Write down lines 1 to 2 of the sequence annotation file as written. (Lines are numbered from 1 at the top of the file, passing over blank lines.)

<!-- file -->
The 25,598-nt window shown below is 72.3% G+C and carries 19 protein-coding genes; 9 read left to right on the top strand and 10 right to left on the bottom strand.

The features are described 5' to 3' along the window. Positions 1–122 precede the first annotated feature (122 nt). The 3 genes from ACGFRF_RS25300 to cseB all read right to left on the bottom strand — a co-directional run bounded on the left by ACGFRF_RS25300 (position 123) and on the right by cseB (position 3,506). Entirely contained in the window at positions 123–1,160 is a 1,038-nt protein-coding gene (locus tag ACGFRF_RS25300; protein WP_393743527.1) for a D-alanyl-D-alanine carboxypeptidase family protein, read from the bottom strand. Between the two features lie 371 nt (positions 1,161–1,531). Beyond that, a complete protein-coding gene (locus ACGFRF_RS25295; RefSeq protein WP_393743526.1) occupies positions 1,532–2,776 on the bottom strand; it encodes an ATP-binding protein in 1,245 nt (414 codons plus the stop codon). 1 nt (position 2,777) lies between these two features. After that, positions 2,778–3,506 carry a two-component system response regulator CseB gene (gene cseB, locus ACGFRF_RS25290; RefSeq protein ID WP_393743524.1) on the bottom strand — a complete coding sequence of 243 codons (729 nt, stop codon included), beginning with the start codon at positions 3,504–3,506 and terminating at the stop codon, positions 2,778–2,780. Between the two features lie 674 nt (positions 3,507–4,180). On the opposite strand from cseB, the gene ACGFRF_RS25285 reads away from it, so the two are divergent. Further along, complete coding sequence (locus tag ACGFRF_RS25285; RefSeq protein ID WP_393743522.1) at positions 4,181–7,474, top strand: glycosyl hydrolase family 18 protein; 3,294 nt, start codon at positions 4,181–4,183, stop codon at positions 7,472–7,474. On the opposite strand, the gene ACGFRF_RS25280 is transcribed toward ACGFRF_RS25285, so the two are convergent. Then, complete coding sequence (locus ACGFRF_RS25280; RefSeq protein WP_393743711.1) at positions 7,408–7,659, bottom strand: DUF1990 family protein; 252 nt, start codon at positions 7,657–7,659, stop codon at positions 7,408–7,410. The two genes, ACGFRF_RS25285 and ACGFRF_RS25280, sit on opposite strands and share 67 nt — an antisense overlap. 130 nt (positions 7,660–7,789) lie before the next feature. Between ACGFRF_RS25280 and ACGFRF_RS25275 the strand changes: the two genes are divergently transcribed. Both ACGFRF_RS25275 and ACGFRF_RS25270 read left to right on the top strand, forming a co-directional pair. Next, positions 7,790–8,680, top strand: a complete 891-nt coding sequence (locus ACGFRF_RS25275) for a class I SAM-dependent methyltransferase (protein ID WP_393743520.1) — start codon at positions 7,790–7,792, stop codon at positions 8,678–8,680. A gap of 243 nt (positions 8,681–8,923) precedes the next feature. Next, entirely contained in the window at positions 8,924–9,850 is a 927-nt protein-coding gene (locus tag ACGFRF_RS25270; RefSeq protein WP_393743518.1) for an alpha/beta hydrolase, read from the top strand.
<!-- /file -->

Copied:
The 25,598-nt window shown below is 72.3% G+C and carries 19 protein-coding genes; 9 read left to right on the top strand and 10 right to left on the bottom strand.

The features are described 5' to 3' along the window. Positions 1–122 precede the first annotated feature (122 nt). The 3 genes from ACGFRF_RS25300 to cseB all read right to left on the bottom strand — a co-directional run bounded on the left by ACGFRF_RS25300 (position 123) and on the right by cseB (position 3,506). Entirely contained in the window at positions 123–1,160 is a 1,038-nt protein-coding gene (locus tag ACGFRF_RS25300; protein WP_393743527.1) for a D-alanyl-D-alanine carboxypeptidase family protein, read from the bottom strand. Between the two features lie 371 nt (positions 1,161–1,531). Beyond that, a complete protein-coding gene (locus ACGFRF_RS25295; RefSeq protein WP_393743526.1) occupies positions 1,532–2,776 on the bottom strand; it encodes an ATP-binding protein in 1,245 nt (414 codons plus the stop codon). 1 nt (position 2,777) lies between these two features. After that, positions 2,778–3,506 carry a two-component system response regulator CseB gene (gene cseB, locus ACGFRF_RS25290; RefSeq protein ID WP_393743524.1) on the bottom strand — a complete coding sequence of 243 codons (729 nt, stop codon included), beginning with the start codon at positions 3,504–3,506 and terminating at the stop codon, positions 2,778–2,780. Between the two features lie 674 nt (positions 3,507–4,180). On the opposite strand from cseB, the gene ACGFRF_RS25285 reads away from it, so the two are divergent. Further along, complete coding sequence (locus tag ACGFRF_RS25285; RefSeq protein ID WP_393743522.1) at positions 4,181–7,474, top strand: glycosyl hydrolase family 18 protein; 3,294 nt, start codon at positions 4,181–4,183, stop codon at positions 7,472–7,474. On the opposite strand, the gene ACGFRF_RS25280 is transcribed toward ACGFRF_RS25285, so the two are convergent. Then, complete coding sequence (locus ACGFRF_RS25280; RefSeq protein WP_393743711.1) at positions 7,408–7,659, bottom strand: DUF1990 family protein; 252 nt, start codon at positions 7,657–7,659, stop codon at positions 7,408–7,410. The two genes, ACGFRF_RS25285 and ACGFRF_RS25280, sit on opposite strands and share 67 nt — an antisense overlap. 130 nt (positions 7,660–7,789) lie before the next feature. Between ACGFRF_RS25280 and ACGFRF_RS25275 the strand changes: the two genes are divergently transcribed. Both ACGFRF_RS25275 and ACGFRF_RS25270 read left to right on the top strand, forming a co-directional pair. Next, positions 7,790–8,680, top strand: a complete 891-nt coding sequence (locus ACGFRF_RS25275) for a class I SAM-dependent methyltransferase (protein ID WP_393743520.1) — start codon at positions 7,790–7,792, stop codon at positions 8,678–8,680. A gap of 243 nt (positions 8,681–8,923) precedes the next feature. Next, entirely contained in the window at positions 8,924–9,850 is a 927-nt protein-coding gene (locus tag ACGFRF_RS25270; RefSeq protein WP_393743518.1) for an alpha/beta hydrolase, read from the top strand.